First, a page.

Could IoT-Based Wearables Improve Your Job Site’s Safety?

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Falls remain the leading cause of death in construction, and painting contractors are among those cited in recent fatality statistics. In its fall prevention education campaign, OSHA encourages contractors to use the right equipment—and that might include the use of wearable technology.

Among the latest wearables to watch is an Internet of Things (IoT)-enabled system designed by Norwalk, Conn.-based Triax Technologies Inc. to speed reporting of slips, trips and fall incidents on the jobsite, and perhaps provide an early warning of dangerous conditions.

The spot-r system is made up of a lightweight wearable sensor clipped on the belt that sends out automated alerts in the event of a slip, trip and fall incident. The information is relayed in real-time to a dashboard managed by on-site safety personnel.

The sensor also features a panic button that a worker can press to indicate that they need assistance, and an evacuation alert that can be triggered via the dashboard to instantly alert workers to clear an unsafe site.

Chad Hollingsworth, co-founder and president of Triax Technologies, notes that as adoption of the new sensor has ramped up in the months since its introduction, unexpected uses have been seen that could provide new levels of fall prevention.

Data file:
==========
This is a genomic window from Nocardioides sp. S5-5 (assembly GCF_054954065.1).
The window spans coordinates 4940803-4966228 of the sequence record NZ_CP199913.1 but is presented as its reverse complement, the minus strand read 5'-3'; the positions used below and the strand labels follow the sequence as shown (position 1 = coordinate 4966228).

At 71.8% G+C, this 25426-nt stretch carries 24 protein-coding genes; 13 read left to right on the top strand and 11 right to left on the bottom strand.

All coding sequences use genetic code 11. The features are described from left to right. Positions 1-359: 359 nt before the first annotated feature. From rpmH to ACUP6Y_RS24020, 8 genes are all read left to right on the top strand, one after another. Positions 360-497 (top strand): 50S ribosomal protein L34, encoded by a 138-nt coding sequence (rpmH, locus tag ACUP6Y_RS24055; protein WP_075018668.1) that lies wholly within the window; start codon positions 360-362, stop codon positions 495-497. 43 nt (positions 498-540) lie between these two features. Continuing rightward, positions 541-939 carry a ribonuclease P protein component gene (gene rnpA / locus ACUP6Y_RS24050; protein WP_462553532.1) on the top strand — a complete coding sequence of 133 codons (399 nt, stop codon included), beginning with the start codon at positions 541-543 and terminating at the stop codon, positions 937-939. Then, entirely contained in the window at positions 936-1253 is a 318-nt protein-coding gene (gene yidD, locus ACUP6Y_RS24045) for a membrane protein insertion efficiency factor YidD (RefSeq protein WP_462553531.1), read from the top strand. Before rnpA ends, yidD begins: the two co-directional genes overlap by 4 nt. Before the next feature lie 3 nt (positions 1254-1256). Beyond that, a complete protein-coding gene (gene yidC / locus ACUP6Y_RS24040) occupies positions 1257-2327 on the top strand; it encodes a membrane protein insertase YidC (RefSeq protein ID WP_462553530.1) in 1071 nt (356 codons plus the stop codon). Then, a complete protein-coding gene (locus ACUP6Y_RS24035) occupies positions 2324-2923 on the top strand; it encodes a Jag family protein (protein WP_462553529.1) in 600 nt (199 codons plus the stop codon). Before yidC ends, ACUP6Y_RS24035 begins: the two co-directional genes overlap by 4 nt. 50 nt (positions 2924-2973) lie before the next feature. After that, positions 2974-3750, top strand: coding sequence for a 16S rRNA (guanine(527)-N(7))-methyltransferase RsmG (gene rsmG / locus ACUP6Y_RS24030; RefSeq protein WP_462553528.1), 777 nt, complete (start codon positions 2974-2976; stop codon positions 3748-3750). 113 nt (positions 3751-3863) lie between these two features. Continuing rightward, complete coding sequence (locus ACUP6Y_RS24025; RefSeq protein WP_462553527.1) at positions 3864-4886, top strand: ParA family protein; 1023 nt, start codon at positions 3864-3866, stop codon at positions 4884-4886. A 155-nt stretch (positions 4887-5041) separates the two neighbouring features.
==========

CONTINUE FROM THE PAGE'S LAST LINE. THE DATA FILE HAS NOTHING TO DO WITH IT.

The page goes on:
“For example, we were on a site where workers were jumping into a pit to put in rebar for concrete and it kept showing up as minor falls. They should have been using a ladder,” Hollingsworth says. By rapidly responding to the alert, the site safety manager was able to come on scene and prevent an injury before it happened.

Hollingsworth says the device has been generally welcomed by employees who are introduced to it as a part of a safety initiative that empowers them to report. The sensor is also being seen by savvy business owners as a potential opportunity for reducing insurance costs.

“We’ve been having lots of discussion with the insurance industry and I think there’s going to be a way to get some insurance savings for technology like this in the near future,” Hollingsworth says.

The device, and others like it, also serve as a tangible reminder of a company’s safety culture. The tech investment could provide its greatest value without ever being activated, simply by reminding workers to follow the safest possible procedures on every job site.

“It’s that human nature, if I know I have a sensor on me, to look more closely at slips, trips, falls—or jumps—on site, to naturally be safer because you know someone is looking out for you. That is going to lead to safer behavior and safer sites,” Hollingsworth says.

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wearable technology, fatality, OSHA

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